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The Question

(Submitted August 20, 2009)

Friedmann identified that Einstein's field theories allow for an expanding universe. I am puzzled by the fact that in a universe expanding under the laws of Einstein's field theories, everything is expanding, not only the distances between the objects of the universe. Thus a yardstick or a metre stick expands along with the rest of the universe.

On these grounds, I must conclude that the metric distances in a metric space are conserved irrespective of any expansion occurring within the frame of Einstein's field theories. How is it possible that the wavelength of the background microwave radiation is construed to having increased on a metric scale when that scale should have expanded along with the expansion of the wavelength, leaving the wavelength the same as it was in the young universe?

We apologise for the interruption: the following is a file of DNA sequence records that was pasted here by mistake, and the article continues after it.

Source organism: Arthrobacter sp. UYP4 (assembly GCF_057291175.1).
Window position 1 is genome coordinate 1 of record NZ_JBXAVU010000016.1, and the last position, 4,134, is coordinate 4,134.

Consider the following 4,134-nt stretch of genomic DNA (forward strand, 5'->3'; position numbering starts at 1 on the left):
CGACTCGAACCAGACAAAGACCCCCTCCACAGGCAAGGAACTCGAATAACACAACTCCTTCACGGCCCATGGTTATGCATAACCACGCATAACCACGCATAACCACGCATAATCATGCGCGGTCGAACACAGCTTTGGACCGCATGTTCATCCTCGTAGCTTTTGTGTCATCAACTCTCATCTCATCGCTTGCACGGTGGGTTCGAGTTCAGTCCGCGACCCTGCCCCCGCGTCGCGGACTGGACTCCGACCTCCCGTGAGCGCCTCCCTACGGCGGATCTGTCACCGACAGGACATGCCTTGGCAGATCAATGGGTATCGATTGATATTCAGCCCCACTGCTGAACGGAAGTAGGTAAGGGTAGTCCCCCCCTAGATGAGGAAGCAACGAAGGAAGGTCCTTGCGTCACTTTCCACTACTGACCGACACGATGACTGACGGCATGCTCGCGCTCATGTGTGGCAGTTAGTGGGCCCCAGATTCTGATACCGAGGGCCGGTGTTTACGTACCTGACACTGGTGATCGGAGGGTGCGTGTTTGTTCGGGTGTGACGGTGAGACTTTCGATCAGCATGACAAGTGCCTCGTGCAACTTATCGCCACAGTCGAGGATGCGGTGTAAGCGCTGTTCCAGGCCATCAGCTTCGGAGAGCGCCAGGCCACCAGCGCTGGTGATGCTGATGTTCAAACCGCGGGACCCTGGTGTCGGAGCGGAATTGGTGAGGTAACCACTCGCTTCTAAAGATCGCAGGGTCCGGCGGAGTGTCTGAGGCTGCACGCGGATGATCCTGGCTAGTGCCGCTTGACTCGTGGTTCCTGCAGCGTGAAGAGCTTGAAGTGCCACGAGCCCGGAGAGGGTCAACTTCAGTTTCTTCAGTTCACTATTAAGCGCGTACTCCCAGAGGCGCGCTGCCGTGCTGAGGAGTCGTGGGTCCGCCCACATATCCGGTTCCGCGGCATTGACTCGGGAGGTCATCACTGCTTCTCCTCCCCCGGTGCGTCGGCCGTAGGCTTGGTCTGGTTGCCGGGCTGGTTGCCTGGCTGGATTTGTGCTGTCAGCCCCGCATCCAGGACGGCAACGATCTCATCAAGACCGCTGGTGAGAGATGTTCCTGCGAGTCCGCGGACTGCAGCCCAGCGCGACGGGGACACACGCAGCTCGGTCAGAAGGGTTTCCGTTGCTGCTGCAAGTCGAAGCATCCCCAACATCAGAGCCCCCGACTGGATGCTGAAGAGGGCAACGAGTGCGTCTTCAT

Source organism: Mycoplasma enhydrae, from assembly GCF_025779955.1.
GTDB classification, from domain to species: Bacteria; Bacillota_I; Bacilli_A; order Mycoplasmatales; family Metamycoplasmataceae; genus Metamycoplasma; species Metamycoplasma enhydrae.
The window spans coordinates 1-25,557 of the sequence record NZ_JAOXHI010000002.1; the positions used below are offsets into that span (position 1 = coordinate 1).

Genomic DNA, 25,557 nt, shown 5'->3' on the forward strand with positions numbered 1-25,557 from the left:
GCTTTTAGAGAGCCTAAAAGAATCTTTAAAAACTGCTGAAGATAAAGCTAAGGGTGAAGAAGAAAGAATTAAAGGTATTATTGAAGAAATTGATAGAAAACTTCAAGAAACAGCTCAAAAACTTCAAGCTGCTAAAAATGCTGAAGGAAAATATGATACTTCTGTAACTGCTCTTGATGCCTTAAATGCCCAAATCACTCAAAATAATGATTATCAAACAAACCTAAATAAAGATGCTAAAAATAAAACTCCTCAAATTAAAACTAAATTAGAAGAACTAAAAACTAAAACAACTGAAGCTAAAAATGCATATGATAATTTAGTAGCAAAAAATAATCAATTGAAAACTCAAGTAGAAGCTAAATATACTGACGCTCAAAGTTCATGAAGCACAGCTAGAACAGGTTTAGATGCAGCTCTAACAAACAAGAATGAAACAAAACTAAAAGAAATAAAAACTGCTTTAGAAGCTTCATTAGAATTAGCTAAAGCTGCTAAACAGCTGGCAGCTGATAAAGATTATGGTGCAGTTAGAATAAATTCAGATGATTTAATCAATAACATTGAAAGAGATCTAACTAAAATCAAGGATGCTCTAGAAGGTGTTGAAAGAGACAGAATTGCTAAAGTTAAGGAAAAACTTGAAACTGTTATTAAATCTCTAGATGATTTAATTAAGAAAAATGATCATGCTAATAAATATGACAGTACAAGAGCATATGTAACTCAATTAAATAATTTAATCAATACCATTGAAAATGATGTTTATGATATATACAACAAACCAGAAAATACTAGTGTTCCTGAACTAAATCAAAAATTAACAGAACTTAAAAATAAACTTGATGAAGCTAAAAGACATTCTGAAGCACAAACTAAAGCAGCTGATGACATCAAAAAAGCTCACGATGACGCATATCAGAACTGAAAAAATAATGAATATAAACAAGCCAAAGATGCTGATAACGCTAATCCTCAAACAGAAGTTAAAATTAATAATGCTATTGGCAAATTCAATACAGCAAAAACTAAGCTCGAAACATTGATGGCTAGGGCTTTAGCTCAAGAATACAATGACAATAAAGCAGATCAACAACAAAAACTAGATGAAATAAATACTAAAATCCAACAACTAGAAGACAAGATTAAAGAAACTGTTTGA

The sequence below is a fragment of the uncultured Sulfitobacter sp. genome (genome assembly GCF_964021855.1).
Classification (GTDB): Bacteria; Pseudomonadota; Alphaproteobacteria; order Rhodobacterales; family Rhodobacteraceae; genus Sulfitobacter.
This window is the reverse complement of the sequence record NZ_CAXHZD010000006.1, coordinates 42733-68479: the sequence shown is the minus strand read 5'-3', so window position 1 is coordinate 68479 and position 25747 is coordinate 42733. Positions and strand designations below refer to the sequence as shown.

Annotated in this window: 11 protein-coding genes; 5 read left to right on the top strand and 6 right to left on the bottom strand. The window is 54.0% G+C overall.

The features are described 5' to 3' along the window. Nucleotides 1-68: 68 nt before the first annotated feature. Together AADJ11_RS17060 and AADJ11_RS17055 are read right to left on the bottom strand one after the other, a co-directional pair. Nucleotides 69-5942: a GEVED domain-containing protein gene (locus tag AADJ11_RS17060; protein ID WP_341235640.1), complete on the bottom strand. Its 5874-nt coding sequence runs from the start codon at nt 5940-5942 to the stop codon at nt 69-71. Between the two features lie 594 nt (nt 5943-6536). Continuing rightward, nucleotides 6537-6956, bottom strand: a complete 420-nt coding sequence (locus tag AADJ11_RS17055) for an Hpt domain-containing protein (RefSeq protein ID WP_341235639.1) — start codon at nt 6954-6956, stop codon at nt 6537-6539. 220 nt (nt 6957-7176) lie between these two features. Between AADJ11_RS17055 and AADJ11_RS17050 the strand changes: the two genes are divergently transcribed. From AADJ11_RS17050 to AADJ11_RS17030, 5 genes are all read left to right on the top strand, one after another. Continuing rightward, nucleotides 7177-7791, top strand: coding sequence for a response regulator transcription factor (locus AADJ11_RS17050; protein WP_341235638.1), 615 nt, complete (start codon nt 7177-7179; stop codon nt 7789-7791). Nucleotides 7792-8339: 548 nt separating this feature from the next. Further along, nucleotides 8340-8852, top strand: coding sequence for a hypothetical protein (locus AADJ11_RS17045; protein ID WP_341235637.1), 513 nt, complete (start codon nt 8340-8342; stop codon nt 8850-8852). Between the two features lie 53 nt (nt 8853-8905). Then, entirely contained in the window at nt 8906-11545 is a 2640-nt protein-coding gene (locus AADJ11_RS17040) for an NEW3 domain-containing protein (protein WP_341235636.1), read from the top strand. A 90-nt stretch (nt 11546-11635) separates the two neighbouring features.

The Answer

This is a good question. You have to keep in mind that Einstein' theory is 4 dimensional, not 3. In the Friedmann solution, the space parts (3 dimensions) are expanding (or contracting) uniformly; however, the time component is not. If the time component were also expanding at the same rate, then one could not observe the universe to be expanding.

A good way to see this is through the example of the CMB which you have brought up. As the CMB travels through space, the wavelength is stretched by the expansion; however, the time has not. If the time component also stretched, we would observe the CMB to have smaller intervals between oscillations. In fact, this factor would exactly cancel out the stretching of the space, and we would observe it at its original optical wavelengths.

Dave Chuss
for Ask an Astrophysicist

PS. Note also that physical yardsticks do not actually expand with the expanding universe. See our answer on that question.

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